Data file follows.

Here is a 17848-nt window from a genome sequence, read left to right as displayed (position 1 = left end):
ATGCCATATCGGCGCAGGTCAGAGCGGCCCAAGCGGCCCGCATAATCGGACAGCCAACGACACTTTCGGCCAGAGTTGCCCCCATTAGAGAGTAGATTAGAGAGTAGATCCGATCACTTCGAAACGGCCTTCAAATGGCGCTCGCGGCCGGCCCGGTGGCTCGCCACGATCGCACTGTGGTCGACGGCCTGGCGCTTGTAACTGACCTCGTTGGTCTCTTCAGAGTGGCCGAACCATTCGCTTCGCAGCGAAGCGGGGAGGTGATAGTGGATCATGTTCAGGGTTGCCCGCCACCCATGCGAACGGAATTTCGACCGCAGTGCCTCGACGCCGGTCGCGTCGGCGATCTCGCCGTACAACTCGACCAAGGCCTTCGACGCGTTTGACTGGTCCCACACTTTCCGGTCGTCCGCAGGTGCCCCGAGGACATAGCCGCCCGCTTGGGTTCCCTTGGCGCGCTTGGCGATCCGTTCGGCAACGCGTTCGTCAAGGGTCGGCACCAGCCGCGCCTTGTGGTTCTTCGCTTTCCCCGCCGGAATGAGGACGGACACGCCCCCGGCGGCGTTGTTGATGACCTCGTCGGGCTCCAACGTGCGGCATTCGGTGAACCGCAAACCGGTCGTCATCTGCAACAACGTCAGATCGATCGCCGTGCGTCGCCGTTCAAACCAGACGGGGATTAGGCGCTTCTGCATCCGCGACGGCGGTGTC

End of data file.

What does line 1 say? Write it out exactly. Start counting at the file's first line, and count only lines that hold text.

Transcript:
Here is a 17848-nt window from a genome sequence, read left to right as displayed (position 1 = left end):